How to Code: The Fundamentals, pt 4

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By AstroMacGuffin dated  last updated 
![She dreams in code](/static/img/mm/coding/jswoman-g6612c97cb_1280.jpg)There's one major difficulty in writing this series: everything should come first. That is to say, whatever I could possibly put into lessons 2, 3, or 4, it should have been in lesson 1. The goal of this series is to write for people who are frustrated because project-based tutorials can only teach so much. You've slammed into some bugs and don't have the fundamental JavaScript knowledge to fix them. But specifically JavaScript-related knowledge isn't the end-all, be-all of coding in JavaScript. To write good code in any language, you need to grok **logic**. But what does that mean? For programmers, logic means breaking your tasks down to tiny steps: finding where the `if` and `else` statements should go, along with the other control flow features; specifying exactly what those `if` statements will hinge on; figuring out what variables and functions you need; discovering what those functions should take as input (parameters), and give as output (return values); checking the specifics of any API's you plan to use, so that you can account for their input and output formats; and so forth. When I was a kid, we did all this and turned it into flowcharts, but I think **pseudocode** is better. Starting with pseudocode puts you in the trenches of your project and allows you to seamlessly switch between writing code and pseudocode, inline with each other. But what's perhaps even better than pseudocode, for a beginner doing beginner projects: a plain old list. Mastering programming logic leads to making fewer mistakes. Each mistake can easily cost you an hour or more. Let's get started.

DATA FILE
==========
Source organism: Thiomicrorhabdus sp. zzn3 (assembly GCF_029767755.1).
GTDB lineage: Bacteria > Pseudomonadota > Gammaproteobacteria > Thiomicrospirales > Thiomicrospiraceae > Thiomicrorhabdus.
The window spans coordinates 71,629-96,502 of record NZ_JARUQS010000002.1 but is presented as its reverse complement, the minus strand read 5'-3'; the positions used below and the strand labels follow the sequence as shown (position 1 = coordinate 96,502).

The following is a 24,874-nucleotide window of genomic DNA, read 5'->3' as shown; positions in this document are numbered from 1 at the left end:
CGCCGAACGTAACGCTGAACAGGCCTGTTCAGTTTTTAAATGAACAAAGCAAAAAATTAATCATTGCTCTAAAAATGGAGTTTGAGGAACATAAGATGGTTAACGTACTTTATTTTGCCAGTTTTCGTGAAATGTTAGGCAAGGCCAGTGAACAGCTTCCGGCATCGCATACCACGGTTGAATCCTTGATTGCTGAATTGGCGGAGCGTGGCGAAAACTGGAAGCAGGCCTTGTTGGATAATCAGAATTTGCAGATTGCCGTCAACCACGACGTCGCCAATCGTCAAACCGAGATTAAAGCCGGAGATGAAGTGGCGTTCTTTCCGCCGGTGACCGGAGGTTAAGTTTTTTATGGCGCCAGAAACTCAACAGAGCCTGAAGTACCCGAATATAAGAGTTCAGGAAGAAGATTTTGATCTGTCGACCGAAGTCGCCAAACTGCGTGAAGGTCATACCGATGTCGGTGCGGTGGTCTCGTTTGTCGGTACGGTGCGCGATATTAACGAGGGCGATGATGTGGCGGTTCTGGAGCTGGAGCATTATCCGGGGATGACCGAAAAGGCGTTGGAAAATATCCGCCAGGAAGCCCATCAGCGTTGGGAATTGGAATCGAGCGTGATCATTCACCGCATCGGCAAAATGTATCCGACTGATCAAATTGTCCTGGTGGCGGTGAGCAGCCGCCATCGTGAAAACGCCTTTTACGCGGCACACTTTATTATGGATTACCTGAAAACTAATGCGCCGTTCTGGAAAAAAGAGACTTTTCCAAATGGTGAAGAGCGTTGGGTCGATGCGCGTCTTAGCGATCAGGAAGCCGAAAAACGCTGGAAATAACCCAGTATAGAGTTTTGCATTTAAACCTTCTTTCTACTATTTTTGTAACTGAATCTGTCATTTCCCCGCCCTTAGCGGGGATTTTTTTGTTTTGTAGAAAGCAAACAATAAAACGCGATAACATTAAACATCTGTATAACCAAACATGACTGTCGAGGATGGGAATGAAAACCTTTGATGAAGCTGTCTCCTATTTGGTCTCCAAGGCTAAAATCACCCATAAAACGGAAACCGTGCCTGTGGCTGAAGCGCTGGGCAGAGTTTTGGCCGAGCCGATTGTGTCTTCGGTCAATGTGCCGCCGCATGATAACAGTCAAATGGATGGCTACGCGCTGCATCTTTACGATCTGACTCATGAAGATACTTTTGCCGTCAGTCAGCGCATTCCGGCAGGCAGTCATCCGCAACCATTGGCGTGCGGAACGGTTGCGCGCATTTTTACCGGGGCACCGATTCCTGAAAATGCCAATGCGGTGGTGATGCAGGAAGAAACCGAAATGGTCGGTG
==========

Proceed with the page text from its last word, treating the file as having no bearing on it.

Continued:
### A Casual Approach to Logic We won't be throwing around any fancy logic terms in this lesson. You already know logic: you just need to learn how to apply what you know. Remember, the biggest step in preparing to write code is breaking the task down into tiny bits. You've probably made a list of steps for some kind of procedure before - this is no different. In fact, before (or instead of) jumping in to pseudocode, you may find it helpful to make a simple checklist. If you do, make sure you leave plenty of vertical space between each entry on the list, so you can squeeze in more steps as you realize they're needed. ### Blasting Off Again! Let's give you a very simple task: make an ASCII-art rocket ship blast off on an HTML page. To make the ASCII-art look like it should, we'll be using the HTML <`pre`> tag, which renders the text within using a fixed-width font. First, you need a framework for the HTML page: ```html <!doctype html> <html> <head> <title>Time to Blast Off!</title> <style> body { background-color: #202020; color: #dcdcdc; margin: 0; } #launchpad { width: 100vw; height: 100vh; margin: 0; position: relative; } div { width: 100vw; height: 100vh; margin: 0; overflow: hidden; } </style> <script> document.addEventListener('DOMContentLoaded', () => { // most of your JavaScript code will go here } ); </script> </head> <body> <div> <pre id='launchpad'></pre> </div> </body> </html> ``` You'll notice there is already a non-empty <`script`> tag in the above HTML. `document.addEventListener()` is a standard JavaScript feature that tells the browser to run a callback argument whenever the named event occurs. The callback is empty in the above template; you'll fill it in as we go. The `DOMContentLoaded` event fires when the HTML is ready to be displayed. There's also a <`pre`> tag with the `id` **launchpad**; this is where the animation will occur. And there's a little bit of <`style`> information, to give you a dark page and light text, and to make the <`pre`> tag take up the whole browser. With these things all pre-filled, we are free to focus on developing the guts of the callback argument, which is where you'll put your JavaScript code. #### Assembling Your Rocket Next we need an ASCII-art rocket. I found one with a quick web search, stripped the decals off, and prepped it for launch. (Thank you to [ASCII.co.uk](https://ascii.co.uk).) You're welcome to do your own search and find one you like better, or just draw one in your favorite plain text editor. What do I mean by "prepped it for launch?" Firstly, I turned it into an array, which means each line is quoted, and has a comma after it, and the whole thing is wrapped in square brackets. Secondly, rockets are aerodynamic things, and so there are slashes and backslashes. Backslashes are special characters in a JavaScript string; in order to say "no really, I actually just want a backslash", you have to do two of them back-to-back: `\\`; this is called "escaping" the character. There were also apostrophes in the rocket; since I used apostrophes as my quote character, those also needed to be escaped with a backslash: `\'`. This is why the rocket looks a little bit shaggy in the code. The following can go either in the callback, or above it: ```js const rocket = [ ' /\\', ' //\\\\', ' ||##||', ' //##mm\\\\', ' //##*mmm\\\\', ' //###**mmm\\\\', ' //###***nmmm\\\\', ' //####***@nmmm\\\\', ' ||####***@nnmm||', ' ||####**@@@nnm||', ' |______________|', ' | |', ' \\____________/', ' | |', ' /| /\\ |\\', ' /_| || |_\\', ' | |', ' | |', ' | |', ' /| /\\ |\\', ' / | || | \\', ' / | || | \\', ' / /\\ || /\\ \\', ' |__/ \\ || / \\__|', ' /____\\ /____\\', ' | | | |', ' | |______| |', ' | | /--\\ | |', ' |____|/----\\|____|', ' \\||/ //##\\\\ \\||/', ' /##\\//####\\\\/##\\', ' //##\\\\/####\\//##\\\\', ' ||/::\\||/##\\||/::\\||', ' \\\\\\\'\'///:**:\\\\\\\'\'///', ' \\\\\\///\\::::/\\\\\\///', ' \\\\//\\\\\\::///\\\\//', ' \\/\\\\\\\\..////\\/', ' \\\\\\\\////', ' \\\\\\///', ' \\\\//', ' \\/', ]; ``` If you want to see what the rocket looks like without all the escaping, you can put the following code into the callback, save the file as `rocket.html`, open that file in your browser, and then open the Developer Tools and click the Console tab at the top: ```js console.log(rocket.join('\n')); ``` We coded the rocket as an Array, so we use `rocket.join()` to convert it into a string, with newline characters (`\n`) between the elements. #### From Here to There Now, we haven't covered DOM yet in the previous lessons, and we'll be using DOM features to accomplish the blast-off. So how do I expect you to think for yourself when you don't know what to do? This is where a crucial programming skill comes in: searching for solutions to individual problems. For example, create a new tab in your browser and search for "javascript convert array to string" and you'll find the `.join()` method. If you want even better results, try searching for "mdn convert array to string" -- this will put the Mozilla Developer Network links at the top. (MDN is the definitive source for information about JavaScript.) Now, with that in mind, create a list of steps you think will go into solving this task. Some crucial information to serve as hints: - You have a <`pre`> inside of a <`div`>. - The <`pre`> is already set for `relative` positioning. - The <`div`> is set to hide anything inside it that travels or extends outside the bounds of the <`div`>. Don't worry about how you'll accomplish the steps. Just break it down into logical steps. ![tapitty-tap-tap.jpg](/static/img/mm/business/tapitty-tap-tap.jpg) After you think you've got it, compare your list to mine: 1. Move the <`pre`> down so that it's too far down to be drawn (hidden by the <`div`> and its `overflow: hidden` style rule). 2. "Draw" the rocket in the <`pre`> (put the text inside the element). 3. Move the <`pre`> gradually up, until it's too far up to be drawn (again, hidden by the <`div`>'s `overflow: hidden` style rule). If you went into more detail, that's great. But for those of you whose list looks more or less like the above, we'll avoid spoilers and take things one step at a time. Now take another crack at your list and try to imagine what your tasks translate to in JavaScript terms. I don't expect you to know the actual JavaScript features you'll use: I just want you to rephrase your list in more technical terms. In fact, what I really want is for you to rephrase your list in terms of web search queries. Go ahead, and then compare your list to mine: 1. Change HTML element position 2. Change HTML element contents 3. Change HTML element position When you think in those terms, your 3-item list just became a 2-item list plus a repeat. That makes things simpler. Now add the word "JavaScript" to your search terms and actually do the first search. ### Step 1: Positioning the Launchpad #### Overflowing with Knowledge In case you've never heard of it, there's a website called StackOverflow that is easily just as valuable as MDN. StackOverflow is the internet's best Q'n'A website for nerds. When you do a search and get back links to StackOverflow with titles very similar to your search query, that usually means you're one click away from your answer. When I search for "javascript Change HTML element position", the first two results are perfect matches: ![StackOverflow search results for: javascript Change HTML element position](/static/img/mm/screenshots/h2ctf-search-1.png) The first link has the correct answer: to move an element up and down, you get a reference to the element, and then set its `.style.top` attribute. Easy peasy, right? Except, the example code at StackOverflow has them setting the `.style.top` as a number of pixels, e.g. `123px`. That's not what we want. We don't want to figure out how many pixels tall the browser is; and we don't want our code to break on different-sized browsers. So, we're going back to the search engine for another option besides the `px` unit. This one's a little tricky. How do you phrase the search query? We want to know what our options are when it comes to units for positioning an HTML element. But when I search for "units for positioning an HTML element" I get nothing useful. What about another approach: I'll search for "mdn alternatives to px". For that, the first result gives me an article about `length` as a CSS data type. These are CSS properties we're setting in the `.style` field, so we click the article and start reading. If you do that, you should quickly get the hint that this is where we need to be. About a third of the way down the page, we get our solution. Instead of `px` we'll use the units `vw` and `vh`, which are percentages of the viewport width and height, respectively. That is, `1vw` equals 1% of the viewport width, and `1vh` equals 1% of the viewport height. There's one more detail we've missed. We learned how to set the positioning of an element, but it required our code to have a reference to that element in DOM. Let's try the search "javascript get reference to element". My first search result is another StackOverflow page which gives me the knowledge that we'll be using `document.querySelector()`. But the example seems much too specific and doesn't make it clear how we'd select our <`pre`> tag. Armed with a bit more knowledge, we go back to the search engine and query for "mdn document.querySelector". This tells us that the sole parameter to that method is a `selector` which must be a valid CSS selector string. We're almost there. Search for "CSS select by ID". This time my first result is from W3Schools, which is another quality website. It's specific, and it gets to the point: the selector for a tag with `id="whatever"` is `#whatever`. #### Committing it to Code So now we know how to accomplish step 1 on the breakout list. We've learned: 1. We use `document.querySelector()` to get a reference to an element. 2. The selector should be `#launchpad` because that's the `id` of the <`pre`> tag. 3. Once we have that element, we set `.style.top` to change the up-and-down position of the element. 4. To move the element all the way down the page, we probably set `.style.top` to `100vh` or 100% of the viewport's height. Now we commit what we've learned to code, and try it out. I suggest you try to write the code yourself and test it, before looking at the solution below: ```js // capture the pre element const el = document.querySelector('#launchpad'); // move the element below the viewport el.style.top = '100vh'; ``` Add it to your callback code, save it, and reload the browser. Open the Developer Tools and make sure you're on its "Elements" tab. Navigate the document structure until you can see the <`pre`> tag in the source. Hover your mouse over the source code for the <`pre`> tag. You will see a bubble appear in the browser's viewport, showing you that the <`pre`> is indeed below the viewport. And we don't have a scrollbar, so the element really is hidden! ![640px-Wide-field_view_of_the_Summer_Triangle.jpg](/static/img/mm/space/640px-Wide-field_view_of_the_Summer_Triangle.jpg) Coder-space, here we come! ### Step 2: Inner Space Rinse and repeat. Go back to the second breakout list, where we rephrased things into search terms. Copy-paste step 2 into a search engine and add "JavaScript" to the search. For me, the top result is another W3Schools page, and it has the answer: you set the element's `.innerHTML` field to replace its contents. And since I've already shown you how to convert the `rocket` Array into a string, this step is pretty much one-and-done. I'll show you again, so you don't have to scroll around and lose your place: ```js console.log(rocket.join('\n')); ``` The `console.log()` method, of course, is how we write to the Developer Tools console; now try adapting the above into a solution for step 2 and get that rocket painted onto the <`pre`> tag. Try it yourself, and then compare to the correct solution below: ```js // draw rocket on pre el.innerHTML = rocket.join('\n'); ``` Some of you will have done this instead: ```js // incorrect el.innerHTML(rocket.join('\n')); ``` ...but `.innerHTML` is a field, not a method. Let's do a reality check and see that it worked. Save, reload, and go to the Developer Tools. On the Elements tab, if you expand everything so that the <`pre`> tag's contents are shown, you'll see... a mess. The Developer Tools trims out a lot of the whitespace, so we'll just have to wait before we see whether the rocket is indeed being rendered in its full glory. We'll get there... by blasting off. ### Step 3: Countdown Usually the countdown occurs *before* the rocket blasts off, but in our case, a countdown is *how* our rocket will blast off. Step 3 is to *gradually* change the <`pre`> tag's position until it's up, up, and away. But how do you do things *gradually* in JavaScript? When we set `el.style.top = '100vh'` it teleported there. If we set it again for this step, won't it just teleport above the viewport, with no visible steps? That depends on what you set `el.style.top` ***to.*** Think about it. We're doing animation. Our <`pre`> tag currently has a `top` position of `100vh`, which is what moved it 100% of the way down. The next step, logically, would be to set its `top` position to `99vh` or perhaps even `99.9vh`. To do things gradually, in JavaScript and every other language out there, we do them *a step at a time.* Let's do this animation as smoothly as we can, and decrease the `top` field by `0.1vh` at each step. But the question remains: how do we do this in steps? I'm definitely not asking you to write a hundred, or a thousand lines of code. (Spoiler: It would actually be 2,000 lines of code, if you did it that way, but I'll explain why later.) In the previous lesson, we learned about `for` loops. Each time any loop repeats, that's equivalent to doing a step, right? The traditional `for` loop even (usually) hinges around a variable that goes up or down until it hits some limit! Yes, the `for` loop is our solution. In the previous lesson, I demonstrated the `for` loop as follows: ```js let something = ["truck", "train", "aeroplane"]; for (let i = 0; i < something.length; i++) { console.log( something[i] ); } ``` That is, we were working with Arrays as both the limiter of the `for` loop, and as the subject for the loop's "payload" code. You might think we're doing that again because the `rocket` variable is an Array, but no. We just need a number to start at `100` and work its way down, `0.1` at a time. But how far down should the number go? To `0`? If we set `el.style.top` to `0`, what do you think would happen? The top of the <`pre`> element would be `0vh` from the top of the viewport. That's not a blastoff. It's a start, but we need to go further. How much further? For a true blastoff, we need the *bottom* of the <`pre`> to be `0vh` from the top of the viewport. Take a look at the <`style`> section above the JavaScript. The <`pre`> tag has a `height` of `100vh`. That means, if we want the *bottom* of the <`pre`> tag to be `0vh` below the top of the viewport, we need to go another `100vh`... we need a countdown that goes from `100` to `-100`. We're 2/3rds of the way to figuring out the `for` loop itself. But in my example code above, we used the Increment Operator on the `i` variable to increase our iterator and guarantee we aren't creating an infinite loop. In the example above, `i` starts at `0` and goes up by `1` until it's equal to or greater than `something.length`. We don't want it to go up or down by a whole number, so we can't use `++` or `--`. But maybe there's an operator that does something slightly different? Operators. There's gotta be a list, right? Try searching for "mdn javascript operators" and you'll find the answer. But wow, that's a big page. What were we trying to do? Subtract. How about we speed things along... do a find-in-page (Ctrl-F on PC) and type in "subtract". The first two results are in the sidebar: "Subtraction" and "Subtraction assignment". We can assume the "Subtraction operator", the minus sign, does what we expect it to do... but what is the Subtraction assignment operator? So we click it. The technical explanation might not be written in the clearest language, but the example code is plenty clear: ```js let a = 2; console.log(a -= 3); // expected output: -1 ``` This looks perfect. Instead of `i++` our iterator will be modified with the `-=` operator after each run through the loop, using `i -= 0.1`. Go ahead and take a crack at writing the structure of the `for` loop without any code inside the curly braces. When you're done, compare it to the correct answer, below: ```js for (let i = 100; i >= -100; i -= 0.1) { } ``` Some of you might have done this: ```js for (let i = 100vh; i >= -100vh; i -= 0.1) { } ``` ...but `100vh` isn't a number in JavaScript -- you'd get an error trying to run that code. And if you set `i` to `'100vh'` as a string, things would be badly broken as well. We just need the number for now -- we'll add the `vh` part in the body of the loop. JavaScript does a thing called "type coercion" whenever you ask it to add, for example, a string and a number. It converts the number to a string and puts the two strings together. That's how you'll add the `vh` to our `i` iterator. Go ahead and take a crack at writing the one line of code that goes inside the `for` loop's body. Compare your results to the answer below: ```js for (let i = 100; i >= -100; i -= 0.1) { el.style.top = i + 'vh'; } ``` Don't get your hopes up... programming is a process of steps, just as surely as that loop is a process of steps. Add it to your callback. Save it. Reload the browser. Wait... what's wrong? You didn't see anything? Check the position of the <`pre`> tag again, by hovering over it in the Elements tab of the Developer Tools. Well, as expected, it's now above the viewport. It moved too quickly to be seen! You can confirm this by changing the `for` loop to end at `0` instead of `-100`. ![You were all ready to record it, too!](/static/img/mm/coding/youtuber-gcae15efff_1280.jpg) So what do we do? We need a delay on these steps. Back to the search engine: "how to delay javascript code". The 2nd result is from StackOverflow and it contains the answer: `setTimeout()`. Now we search for "mdn setTimeout" for details on how it works. It's pretty simple: for input, it just needs a function to run, and a number of milliseconds to delay before running that function. Spoiler alert: we're really, truly, almost done. Your ride to the stars awaits... Two things are hopefully obvious at this stage: 1. The function you provide to `setTimeout()` needs only contain one line of code, the line that sets `el.style.top`. 2. The real problem here is the delay. What do we base it on? Try and work that out yourself before reading on. Remember, a millisecond is an extremely short period of time. #### Count-ups within Countdowns Here's the reason the `delay` parameter is a puzzle: if you give `setTimeout()` the same `delay` argument each time through the loop, it's going to animate just as quickly as it did before, and you're not going to see anything. The only difference will be a short delay at the beginning before the `setTimeout()` callbacks start firing, one after the other, at the exact same speed as when you weren't using `setTimeout()` at all. You need to queue up the animation frames. That is to say, they need to be staggered in time; for example, they need to happen 5 milliseconds apart. Do you think you figured it out? Give it your best try before reading on. Here's a couple of hints: the Multiplication operator is `*`. And, here's how callback arguments are usually written, using `setTimeout()` as an example: ```js let delay = 100; setTimeout( () => { // callback function body }, delay); // the callback is the part that looks like: () => { // callback function body } ``` Do you give up? Here's the answer: ```js let x = 1; for (let i = 100; i >= -100; i -= 0.1) { setTimeout( () => { el.style.top = i + 'vh'; }, 5*x); x++; } ``` We needed a new variable `x` because `i` had an unsuitable number range, going into the negatives. That new variable needed to increase by one, in each step of the loop. Then the "animation frames" could be staggered apart in time: each step of the loop, we multiply `x*5` for the number of milliseconds to delay. The first frame happens at 5ms, the second frame at 10ms, etc. (You can play with that `5` to try faster and slower blastoffs.) That's it! Save the updated JavaScript file, reload the browser, and watch your rocket fly away! ![Nuclear power, antimatter power... no, this rocket is powered by JavaScript!](/static/img/mm/rocket/rocket-ship-gb1a33bafe_1280.jpg) ### Victory Lap: A Pseudocode Approach What is pseudocode? It's just code comments. It's your breakout list, fleshed out even further, and turned into programming documentation. Because we write pseudocode in the actual code editor, we can write code along with it, at the same time. The best pseudocode is indented the way you expect the code to be indented. To make sense of that, here's the completed project, as pseudocode: ``` // create rocket variable as array // event handler: when document is ready // reality check: output rocket to console // capture the pre element // move the pre below the viewport // draw rocket on pre // initialize delay multiplier x at 1 // loop i from 100 to -100 step -0.1 // do actual move on a delay // do move // stagger the moves x*5ms // increment x ``` ### Conclusion As this series evolves, I'll periodically help you check your progress. I'll do that via a logic lesson, containing a complete mini-project, using some of the things you've learned in the preceding lessons. It's important to make projects and gain real world experience, but it's arguably more important to understand what you're doing, while you're doing it.